Tanks and vessels manufactured by Chicago Boiler Company can be constructed to a variety of codes and standards. Chicago Boiler Company is an ASME certified manufacturer. We manufacture pressure vessels to every aspect of the standard. Code vessels can be supplied for vacuum or pressure service and for use in aggressive environments.
The ASME code (American Society of Mechanical Engineers) is a quality standard assuring the highest quality product that insures safety, reliability and economy. Manufacturing a vessel per code guidelines requires multiple reviews and inspections by an independent certified inspector and the use of certified, pressure vessel-rated, materials. Most vessels will undergo three reviews/inspections. These are reviews of the design calculations and material certifications, reviews and inspections of the initial assembly and finally a witnessed non-destructive test prior to shipment of the vessel. All of this insures quality and safety of the vessel for the designed service.
Here at Chicago Boiler Company, we have been fabricating custom ASME code tanks since 1891. If you have questions regarding a tank design, our engineering/design department has solutions to help you comply with regulations. They are also available for assistance in making your tank design as cost effective and functional as possible.
ASME Construction Process
A tank manufactured to ASME standards requires a series of inspections and careful planning. Even the simplest vacuum or pressure rated tank design must follow these strict steps. Following these steps will completely ensure the safety and service life of the vessel.
Step 1) Design review
All vessels are designed to meet the latest edition of the ASME Boiler and Pressure Vessel Code, Section VIII Division 1. Engineering calculations are performed to verify or determine the material thickness required for the design pressure and temperature of the vessel. A simple vessel design calculation will examine the circumferential welds, the longitudinal welds, joint design, joint bonding efficiency, type of metal selected, working pressure and vessel size. If the vessel has openings, the size, type, location, and number are also included in the original design review. After this design review is complete, a set of working drawings will be created. All custom tanks will require subsequent review and approval by the purchaser. Since this is a custom product manufactured to meet a specific application, no work will be started until the purchaser agrees to the tank design. Once the design is approved by the purchaser, the next step is fabrication.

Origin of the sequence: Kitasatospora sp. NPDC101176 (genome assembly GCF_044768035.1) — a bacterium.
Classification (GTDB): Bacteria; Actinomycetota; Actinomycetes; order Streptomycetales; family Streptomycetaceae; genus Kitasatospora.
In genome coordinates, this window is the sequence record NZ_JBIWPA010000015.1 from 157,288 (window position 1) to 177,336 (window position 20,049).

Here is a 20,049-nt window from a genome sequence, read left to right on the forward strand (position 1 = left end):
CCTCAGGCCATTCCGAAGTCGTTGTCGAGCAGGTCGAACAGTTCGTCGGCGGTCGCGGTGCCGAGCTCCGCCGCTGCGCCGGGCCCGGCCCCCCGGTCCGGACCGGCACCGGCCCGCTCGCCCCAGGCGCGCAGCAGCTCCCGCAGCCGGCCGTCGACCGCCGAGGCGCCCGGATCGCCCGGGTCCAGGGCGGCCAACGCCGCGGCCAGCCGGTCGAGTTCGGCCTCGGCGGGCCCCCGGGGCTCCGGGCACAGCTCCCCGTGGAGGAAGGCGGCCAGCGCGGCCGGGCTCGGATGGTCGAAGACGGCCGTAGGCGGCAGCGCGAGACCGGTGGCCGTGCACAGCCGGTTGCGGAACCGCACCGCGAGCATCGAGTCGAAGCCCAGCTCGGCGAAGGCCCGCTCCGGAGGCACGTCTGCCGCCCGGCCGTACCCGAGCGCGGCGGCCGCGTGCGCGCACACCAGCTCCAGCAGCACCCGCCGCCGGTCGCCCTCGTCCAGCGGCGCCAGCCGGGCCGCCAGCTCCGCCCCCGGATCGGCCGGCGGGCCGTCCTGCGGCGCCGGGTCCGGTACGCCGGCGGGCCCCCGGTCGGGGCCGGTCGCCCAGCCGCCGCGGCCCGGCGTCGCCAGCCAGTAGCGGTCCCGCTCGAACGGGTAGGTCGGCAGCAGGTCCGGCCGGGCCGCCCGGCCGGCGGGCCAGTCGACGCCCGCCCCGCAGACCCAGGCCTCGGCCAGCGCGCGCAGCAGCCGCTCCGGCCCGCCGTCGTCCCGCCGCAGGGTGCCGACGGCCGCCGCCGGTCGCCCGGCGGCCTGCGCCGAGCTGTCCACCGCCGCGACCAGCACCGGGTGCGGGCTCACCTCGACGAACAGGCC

Step 2) Fabrication
Fabrication is the process of creating the components of a metal tank. Flat plate stock is rolled to the required diameter. This diameter is based on the diameter of the tank ends (also known as heads), because the tank heads can vary slightly in diameter. By checking this diameter, a smooth transition to the tank end to tank end can be achieved. The tank heads are also prepared to be joined to the vessel. All of the openings are then drilled or burned into their locations. This is now the beginning of a basic tank. Once all of these pieces of the tank have been created, the process moves to the next step: Fit Up.
Step 3) Fit Up
Fit Up is the initial assembly of the tank. It involves joining together the vessel, heads and major openings. Once these pieces are assembled, work is stopped and the vessel will be inspected by an independent inspection service. The inspector will review initial welding, metal to metal contact points and the overall construction of the tank. Once this step is completed, the vessel will move on to welding.
Step 4) Welding
The next step to completion of the tank requires the vessel to be welded by certified welders. Prior to this step, each welder must pass a series of semi-annual qualifying test welds to prove his ability to properly bond the components. Additionally, each step of this procedure from design to fabrication is documented and noted with the individual performing the task. In the case of welding, each welder must sign off indicating the welding function was performed to the best of his or her individual skills and when that function was performed. When the welding step is completed, the next step is a non-destructive evaluation of the vessel.
Step 5) Non-Destructive Testing (NDT)
The non-destructive testing of the vessel involves filling the vessel with water and then applying pressure to the vessel. This is the safest and most reliable method to discover failures of the welds (pinholes,cracks, and missed welds). If a pinhole is discovered the leak usually drips or, in very rare cases, water will squirt out of the hole. Testing with water is the preferred method, because of water’s resistance to compression and is commonly referred to as hydrostatic testing. A witnessed hydrostatic test is conducted with the independent ASME pressure vessel inspector. Following the witnessed hydrostatic test, a permanently attached label is installed on the vessel, and final paperwork is signed and submitted to the customer and to the National Board of Boiler and Pressure Vessel registers. The internal paperwork procedure is completed and the vessel is prepared for painting and shipping.
- Stainless Steel Construction
- Carbon Steel Construction
- Maximum of 12.5 Foot Diameter; Minimum of 6 inch Diameter
- Maximum of 45 Foot Length; Minimum of 18 inch Length
Additional information regarding Chicago Boiler's tank fabrication can be found in this brochure.